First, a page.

Two Major Facebook Updates: Rate Users and How Customers Recommend Your Practice

Internet Marketing for Attorneys, Surgeons, and Dentists

In the past week, there have been two major news updates about the Web’s most popular social media platform.  These changes will impact both Facebook users, as well as your practice. 

The first news was that Facebook has started to judge the credibility of its users as a way to predict their trustworthiness when flagging problematic content.  The second relates to Facebook Business Pages and how customers can publicly announce their satisfaction with your practice.

Change #1:  Rate Users?

Over the past few years, while you have been dealing with online reputation and customers reviewing your practice, Facebook has been taking steps to combat false information by going beyond examining content that users flagged as problematic to judging the flaggers of such content.

The Washington Post first reported (Aug 22) that Facebook has begun rating the credibility of its users on a scale of zero to 1.  The trustworthiness of its users is part of its efforts to fight against fake news and misinformation.

Previously, Facebook relied primarily on the good faith of its users to police, report and flag problematic content such as pornography, hate messaging, or fake news. Now Facebook appears to be judging the credibility of those doing the flagging. The fact is, not all of Facebook’s 2.2 billon users used the platform in good faith and people with a particular agenda used the platform’s reporting tools to falsely flag credible content that was not untrue.  (Check out this video to spot fake news)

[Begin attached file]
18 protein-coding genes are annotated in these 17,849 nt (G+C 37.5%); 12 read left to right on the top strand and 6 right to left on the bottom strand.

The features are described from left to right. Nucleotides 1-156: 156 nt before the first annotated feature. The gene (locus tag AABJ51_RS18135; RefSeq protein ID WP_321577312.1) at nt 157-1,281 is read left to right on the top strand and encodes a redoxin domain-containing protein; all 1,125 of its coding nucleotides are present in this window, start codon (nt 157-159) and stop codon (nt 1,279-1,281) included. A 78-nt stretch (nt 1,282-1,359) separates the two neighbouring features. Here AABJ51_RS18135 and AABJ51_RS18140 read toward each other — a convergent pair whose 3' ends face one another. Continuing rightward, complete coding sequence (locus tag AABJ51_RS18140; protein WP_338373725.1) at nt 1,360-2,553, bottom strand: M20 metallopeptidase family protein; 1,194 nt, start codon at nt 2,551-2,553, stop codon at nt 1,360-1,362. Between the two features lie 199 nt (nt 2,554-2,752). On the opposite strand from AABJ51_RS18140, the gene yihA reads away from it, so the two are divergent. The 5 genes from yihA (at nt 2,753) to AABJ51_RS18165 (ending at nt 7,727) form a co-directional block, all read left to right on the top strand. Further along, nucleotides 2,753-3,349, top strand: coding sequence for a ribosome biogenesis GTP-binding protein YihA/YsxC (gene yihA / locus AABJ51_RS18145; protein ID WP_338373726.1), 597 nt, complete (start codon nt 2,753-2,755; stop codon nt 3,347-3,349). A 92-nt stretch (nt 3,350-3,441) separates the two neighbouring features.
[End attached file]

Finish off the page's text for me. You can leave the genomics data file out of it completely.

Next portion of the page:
The Washington Post quoted Facebook Project Manager, Tessa Lyons:

“One of the signals we use is how people interact with articles. For example, if someone previously gave us feedback that an article was false and the article was confirmed false by a fact-checker, then we might weight that person’s future false-news feedback more than someone who indiscriminately provides false-news feedback on lots of articles, including ones that end up being rated as true.”

Facebook responded to the Washington Post article disputing the article’s reference to rating its users’ trustworthiness and does not employ a reputation scoring system. A Marketing Land article reported a Facebook spokesperson comments:

“What we’re actually doing: We developed a process to protect against people indiscriminately flagging news as fake and attempting to game the system.”

Even if Facebook denies some of the details of the The Washington Post’s article, comments from its spokespersons indicate that Facebook is highly focused on the users that flag false content and taking steps to gauge their accuracy.  It also shows they are using third-party fact-checker results and not just relying on automation and technology.

Although Facebook has down played the issue and refer to it as their fight against misinformation, this will probably magnify the “Big Brother is watching you” concerns by many users. I even had a colleague share a Netflix’ Black Mirror series episode called Nosedive that parodied the concept of rating users after we discussed the issue.

Of course we will likely not be the end of this story, and the issue of personal privacy will continue. If there is one“take away” from all of this, it is to maintain realistic and credible views across all social media platforms.